We consider better mental health screening by the Department to be a priority for improving mental health services. However, the Department has prioritised other work above this. We found no evidence that the Department will be able to improve how it collects data about prisoners' mental health needs until it funds the mental health screening tool.

Incorporating progress reviews in the forensic service planning cycle

We recommended that the Ministry incorporate progress reviews in its forensic service planning cycle so that it could adapt services in response to changes in demand. The Ministry meets regularly with regional forensic clinical directors (who, through RFPS, deliver forensic psychiatric services), providing an opportunity for changes in demand to be noted. However, we found no evidence that any action in terms of service provision has resulted from noting such changes in demand.

We encourage the Ministry to implement our recommendation. If it does not, there is a risk of services not keeping pace with demand. We note that RFPS is responsible for delivering regional psychiatric services, but the Ministry has a role in overseeing service delivery nationally.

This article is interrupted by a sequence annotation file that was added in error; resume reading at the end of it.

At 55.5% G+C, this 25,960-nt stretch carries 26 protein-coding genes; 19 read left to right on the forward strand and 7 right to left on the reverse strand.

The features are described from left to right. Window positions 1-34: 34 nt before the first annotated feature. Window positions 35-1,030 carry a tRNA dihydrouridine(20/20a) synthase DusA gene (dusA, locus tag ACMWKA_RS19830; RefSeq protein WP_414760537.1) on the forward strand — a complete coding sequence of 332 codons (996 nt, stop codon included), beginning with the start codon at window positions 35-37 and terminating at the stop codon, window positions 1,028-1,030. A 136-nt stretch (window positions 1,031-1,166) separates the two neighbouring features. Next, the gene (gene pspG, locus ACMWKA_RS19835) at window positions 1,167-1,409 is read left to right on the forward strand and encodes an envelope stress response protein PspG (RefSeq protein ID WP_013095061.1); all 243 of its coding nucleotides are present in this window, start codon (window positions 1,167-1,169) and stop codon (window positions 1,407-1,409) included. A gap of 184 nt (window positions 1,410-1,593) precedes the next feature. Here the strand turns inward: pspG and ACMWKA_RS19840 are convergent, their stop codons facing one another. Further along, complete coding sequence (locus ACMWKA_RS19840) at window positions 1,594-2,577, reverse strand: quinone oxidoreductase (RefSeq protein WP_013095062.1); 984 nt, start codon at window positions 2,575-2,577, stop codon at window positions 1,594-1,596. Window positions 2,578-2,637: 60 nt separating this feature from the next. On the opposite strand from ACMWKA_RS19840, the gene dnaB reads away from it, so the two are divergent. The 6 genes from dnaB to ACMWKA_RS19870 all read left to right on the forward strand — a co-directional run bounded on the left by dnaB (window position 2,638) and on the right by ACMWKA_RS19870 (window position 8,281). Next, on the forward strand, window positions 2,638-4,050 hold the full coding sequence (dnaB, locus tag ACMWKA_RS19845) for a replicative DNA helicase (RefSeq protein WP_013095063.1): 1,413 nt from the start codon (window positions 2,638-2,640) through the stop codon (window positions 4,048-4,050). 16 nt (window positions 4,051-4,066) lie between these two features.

Improving mental health awareness training for custodial staff

We recommended that the Department ensure that its training for custodial staff include enough coverage of the behaviours associated with mental health issues that staff can recognise when to seek input from health staff. At the time of our audit, the Department was reviewing its mental health awareness training for custodial staff. As a result of this review, the level of mental-health-related content in custodial staff training has increased. This should help custodial staff to better understand mental illness and associated behaviours. We encourage the Department to ensure that its review of At Risk Units is completed promptly, because the Department told us that it is highly likely that the recommendations from the review will address custodial staff's skills and knowledge in the area of mental health.

At the time of our audit, the Department was also piloting a primary mental health care course for its nurses. The Department is awaiting formal evaluation of this course, but informed us that, anecdotally, it is successful. This course is expected to improve nursing staff skills in managing mental health in the primary care setting.